by Kent Sterling
Shiny new NBA commissioner Adam Silver told ESPN Radio that LeBron James would like a longer all-star break to spend time with his family.
James is the face of the NBA and will continue to be until he retires, at which time he will have as much time off as he needs. Because of his status, Silver needs to at least pretend to listen to the selfish rants of a pampered athlete, and for some reason felt the need to share this tidbit with the world.
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The NBA has been pretty good to James, who will have earned $129,155,913 in his career when the 2013-2014 season wraps up, and if he continues to be employed by the Miami Heat through the various options in his current contract, will cash checks totaling another $61,770,000.
At that point, James will be 31 years-old.
The money James makes through marketing because of his status in the NBA and world basketball community adds significantly to his war chest.
But as long as James’ name is at the top left of check instead of the lower right, he’s an employee instead of an employer. I know that James came into the NBA right out of high school and never mowed lawns or scooped ice cream for a little extra scratch as a teen, but the most important rule in business is to listen to your employer, especially when it pays you $232,530.49 every time you show up for a game.
The best of us forget that from time-to-time, and certainly a guy under 30 who has already pocketed more than $200 million (all in) can decide to do whatever he likes with his life, but right now James is an exceptionally well-paid and respected employee.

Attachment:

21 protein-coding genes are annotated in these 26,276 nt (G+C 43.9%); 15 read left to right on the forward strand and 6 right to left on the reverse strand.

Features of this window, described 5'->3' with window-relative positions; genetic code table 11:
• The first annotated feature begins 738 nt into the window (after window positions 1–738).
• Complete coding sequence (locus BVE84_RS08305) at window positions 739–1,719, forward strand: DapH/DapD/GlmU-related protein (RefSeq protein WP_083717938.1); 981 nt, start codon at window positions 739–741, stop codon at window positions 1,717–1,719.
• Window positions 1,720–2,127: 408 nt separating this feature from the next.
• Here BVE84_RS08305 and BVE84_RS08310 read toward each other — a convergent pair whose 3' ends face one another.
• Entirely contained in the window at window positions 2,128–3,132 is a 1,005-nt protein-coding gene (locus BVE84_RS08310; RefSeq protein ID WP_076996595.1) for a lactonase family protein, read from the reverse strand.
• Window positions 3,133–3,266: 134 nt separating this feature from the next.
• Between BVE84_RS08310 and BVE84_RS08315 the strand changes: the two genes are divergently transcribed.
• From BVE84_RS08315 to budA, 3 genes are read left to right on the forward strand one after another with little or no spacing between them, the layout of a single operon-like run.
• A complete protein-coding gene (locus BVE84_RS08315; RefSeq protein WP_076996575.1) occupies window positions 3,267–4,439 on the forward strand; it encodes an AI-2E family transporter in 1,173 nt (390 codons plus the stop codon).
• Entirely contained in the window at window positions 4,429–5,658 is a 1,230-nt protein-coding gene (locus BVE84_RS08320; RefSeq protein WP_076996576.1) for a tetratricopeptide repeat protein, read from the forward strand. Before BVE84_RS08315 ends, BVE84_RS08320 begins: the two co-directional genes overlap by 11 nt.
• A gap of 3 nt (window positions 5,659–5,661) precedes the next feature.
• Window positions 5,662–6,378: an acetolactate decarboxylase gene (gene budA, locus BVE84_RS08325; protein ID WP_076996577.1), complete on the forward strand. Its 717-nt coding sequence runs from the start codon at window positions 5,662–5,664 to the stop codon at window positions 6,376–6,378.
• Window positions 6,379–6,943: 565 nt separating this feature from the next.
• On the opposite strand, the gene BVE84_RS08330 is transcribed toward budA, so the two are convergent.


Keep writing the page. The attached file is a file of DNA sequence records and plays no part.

James might not like it, but for now he’ll need to do what he’s told when he’s told to do it. Playing basketball is a tough life – so much money, such nice hotels, all that dribbling and shooting, and the adulation must be exhausting.
There is no doubt that players actually do work very hard – most of them – to stay in shape and improve their skills, and I have no doubt James is among the hardest working. The best at something usually works the hardest, but this request reflects a outrageous level of entitlement.
The sheer balls and cluelessness it took to walk up to the commissioner of your league to complain about the 82-game schedule is stupefying. No, James doesn’t get a minimum of five days off for the all-star break like his less talented, less well-compansated brothers, but 110-games or so over a nine-month period certainly leaves some free time.
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James’ request is incredibly self-centered even by the standards of pampered professional athletes, much less the faceless fathers who work a double shift for the privilege of investing their hard earned money buying tickets so they can treat their sons and daughters to a night watching him play.
Asking professional athletes to put themselves in the shoes of the fans who one way or another fill their wallets, but it would be nice if once in a long while a guy like James would make the effort. Might be even nicer if Silver knew enough about public relations to keep a conversation like he had with James to himself.